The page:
“Electrum makes two of the hottest paddles in pickleball, said Dan Santorum, PPR President/CEO. The fact that PPR Clinician and #1 Doubles player in the world, Collin Johns, plays with Electrum, speaks volumes.  PPR is thrilled to be partnering with such an up and coming brand in Electrum.”

 

“I am so excited about the partnership between Electrum and PPR, said Johns. With Electrum paddles, PPR members now have the opportunity to play with one of the top paddles in the world, and they also get a great PPR discount!”

Electrum has once again produced a new, dynamic line of paddles for the 2021 – 22 season.  The Electrum Pro paddle continues to be one of the grittiest paddles on the market, combined with massive putaway power and an all-around sweet spot, perfect for anyone just starting their pickleball journey, or playing at the highest level.  The Electrum Model E is an extended version of the pro, with a matched grit carbon fiber surface, a thicker core for enhanced control, and a longer face for extra reach at the kitchen.  

 

According to Lauren Stratman, Director at Electrum, “In just three years, I’ve witnessed how PPR and their pros have impressively helped grow the sport of pickleball.  PPR’s impact on pickleball has been immense, and the good news is . . . the best is yet to come.”

 

PPR has enjoyed a record-setting year so far with more new PPR members and certification workshops than ever before.  More and more tennis pros are adding PPR certification in order to obtain the industry’s hottest status – “Dual Impact” certification.  Dual Impact professionals will soon be a minimum industry standard, enhancing PPR as the certification choice for pros around the world.

 

 

About PPR:

PPR is the largest organization of pickleball coaches, with more than 2,700 members.  PPR is the official education and certification organization of USA Pickleball – the USA’s governing body of pickleball.  PPR, which is an integral part of the newly formed Professional Sports Registry (PSR), is dedicated to educating, certifying, serving, and inspiring pickleball pros in order to grow the game.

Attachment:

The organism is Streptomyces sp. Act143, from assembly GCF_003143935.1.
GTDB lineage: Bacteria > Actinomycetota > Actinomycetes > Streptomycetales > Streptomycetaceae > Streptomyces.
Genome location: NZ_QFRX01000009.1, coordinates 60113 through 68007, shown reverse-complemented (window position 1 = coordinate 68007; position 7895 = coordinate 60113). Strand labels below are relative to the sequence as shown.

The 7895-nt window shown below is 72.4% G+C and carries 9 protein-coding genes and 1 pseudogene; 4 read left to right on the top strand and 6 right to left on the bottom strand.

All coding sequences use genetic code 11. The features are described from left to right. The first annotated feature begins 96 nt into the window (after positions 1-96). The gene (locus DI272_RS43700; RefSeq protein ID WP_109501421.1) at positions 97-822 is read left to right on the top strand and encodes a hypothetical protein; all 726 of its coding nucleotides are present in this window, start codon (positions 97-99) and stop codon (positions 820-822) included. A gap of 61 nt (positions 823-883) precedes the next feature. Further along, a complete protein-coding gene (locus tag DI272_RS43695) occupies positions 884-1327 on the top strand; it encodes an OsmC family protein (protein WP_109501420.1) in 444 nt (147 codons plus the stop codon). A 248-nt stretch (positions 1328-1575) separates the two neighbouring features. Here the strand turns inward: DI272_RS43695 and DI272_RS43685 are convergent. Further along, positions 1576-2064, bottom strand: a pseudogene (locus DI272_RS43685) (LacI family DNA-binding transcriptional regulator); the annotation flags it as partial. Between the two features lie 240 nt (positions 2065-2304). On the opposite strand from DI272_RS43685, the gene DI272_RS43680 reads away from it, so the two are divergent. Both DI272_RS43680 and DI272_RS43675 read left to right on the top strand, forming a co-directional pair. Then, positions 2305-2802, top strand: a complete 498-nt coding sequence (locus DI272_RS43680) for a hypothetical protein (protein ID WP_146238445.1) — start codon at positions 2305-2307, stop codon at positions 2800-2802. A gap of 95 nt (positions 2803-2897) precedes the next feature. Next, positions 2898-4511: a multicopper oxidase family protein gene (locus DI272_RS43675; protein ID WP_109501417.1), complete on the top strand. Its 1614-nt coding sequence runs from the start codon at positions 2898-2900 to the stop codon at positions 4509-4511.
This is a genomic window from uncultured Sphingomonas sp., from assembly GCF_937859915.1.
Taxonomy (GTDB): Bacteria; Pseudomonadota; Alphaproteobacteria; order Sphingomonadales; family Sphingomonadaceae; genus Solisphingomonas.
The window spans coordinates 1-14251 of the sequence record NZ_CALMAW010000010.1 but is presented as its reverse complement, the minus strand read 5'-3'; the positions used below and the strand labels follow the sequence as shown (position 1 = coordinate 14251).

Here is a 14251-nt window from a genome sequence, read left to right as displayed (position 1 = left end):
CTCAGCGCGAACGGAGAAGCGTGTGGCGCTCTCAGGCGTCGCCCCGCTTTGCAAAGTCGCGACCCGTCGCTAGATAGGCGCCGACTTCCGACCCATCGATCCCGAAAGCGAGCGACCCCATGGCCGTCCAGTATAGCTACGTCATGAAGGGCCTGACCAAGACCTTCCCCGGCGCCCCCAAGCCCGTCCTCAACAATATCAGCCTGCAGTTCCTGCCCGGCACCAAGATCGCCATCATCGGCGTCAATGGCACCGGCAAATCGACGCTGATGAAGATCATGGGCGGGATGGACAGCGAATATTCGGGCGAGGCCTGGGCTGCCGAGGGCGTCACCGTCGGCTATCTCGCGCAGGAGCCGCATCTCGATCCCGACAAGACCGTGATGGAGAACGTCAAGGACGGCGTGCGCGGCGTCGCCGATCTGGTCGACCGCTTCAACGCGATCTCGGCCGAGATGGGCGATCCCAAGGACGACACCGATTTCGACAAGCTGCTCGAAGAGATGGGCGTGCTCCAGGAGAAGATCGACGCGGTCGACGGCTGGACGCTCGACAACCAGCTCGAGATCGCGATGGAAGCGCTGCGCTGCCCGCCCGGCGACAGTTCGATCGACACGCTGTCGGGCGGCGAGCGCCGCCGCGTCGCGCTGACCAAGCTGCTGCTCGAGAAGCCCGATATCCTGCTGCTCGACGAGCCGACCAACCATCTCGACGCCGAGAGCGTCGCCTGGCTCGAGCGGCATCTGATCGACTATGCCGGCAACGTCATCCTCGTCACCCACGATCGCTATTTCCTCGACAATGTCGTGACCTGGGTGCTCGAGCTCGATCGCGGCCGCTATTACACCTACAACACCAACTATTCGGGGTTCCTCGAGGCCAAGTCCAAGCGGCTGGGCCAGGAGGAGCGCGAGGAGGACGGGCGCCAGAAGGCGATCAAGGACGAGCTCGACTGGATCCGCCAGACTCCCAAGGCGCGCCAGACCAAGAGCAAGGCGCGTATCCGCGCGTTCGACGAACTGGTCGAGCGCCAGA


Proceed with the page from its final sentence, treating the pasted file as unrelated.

About Electrum:

Electrum was founded by pickleball and technology enthusiasts who set out with a mission to provide the most advanced pickleball paddle available.  They are steadfast in their vision to grow Team Electrum and the pickleball community and aim to develop positive and lasting relations with their customers and supporters. 

Awesome Steve Dawson

 

Rich is a big fan of Steve Dawson, one of the finest players and teachers of Pickleball and also the owner of Bobby Riggs Racket & Paddle in Encinitas, California.

 

The club used to be called Bobby Riggs tennis Club but Steve saw a niche and converted the 7 tennis court facility to 3 tennis courts and 14 Pickleball courts. Visiting his website he saw that Steve is marketing his Pickleball Master Class. To get on his mailing list, he offers a free short video titled THE KITCHEN IS NEVER WRONG. A great tip not only for the beginning player and it shows the quality of Steve's teaching.

Here's the link to sign up and get the video.

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Neuro Tennis
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Nate Gross created Spec Tennis in 2016. He has recently presented at the USPTA San Diego Convention, USPTA Eastern Webinar, USPTA Middle States Conference, Texas Tennis Coaches Association Conference, Between the White Lines Summit, and the USPTA New England Conference. Contact Nate: nate@spectennis.com

WHY SPEC TENNIS IS LIKE A BALANCE BIKE & R.O.G.Y. IS LIKE TRAINING WHEELS

By Nate Gross

If you haven’t heard of Spec Tennis by now, let me summarize it for you in one sentence: It’s the best bridge into tennis.

 

I was talking with my friend Dave Fish (who coached the Harvard Men’s tennis team for many years and was also the Director of Development at UTR) about a month ago, and he made a very powerful comparison.

 

He asked if I had ever heard of balance bikes. I hadn’t, and so he explained to me how balance bikes are essentially small bicycles that have no pedals and the purpose of them is so kids can learn how to ride a bike. He pointed me to a video and an article making the case for why balance bikes are much more effective than training wheel bikes.

 

It all made so much sense.

Balance bikes teach kids the most important skill which is balancing. Training wheel bikes teach kids how to pedal, which is much less important than being able to balance.

 

Once a kid who has learned on a balance bike wants to transition to a real bike, all they have to learn how to do is pedal, which is the easiest of the bike riding skills to learn.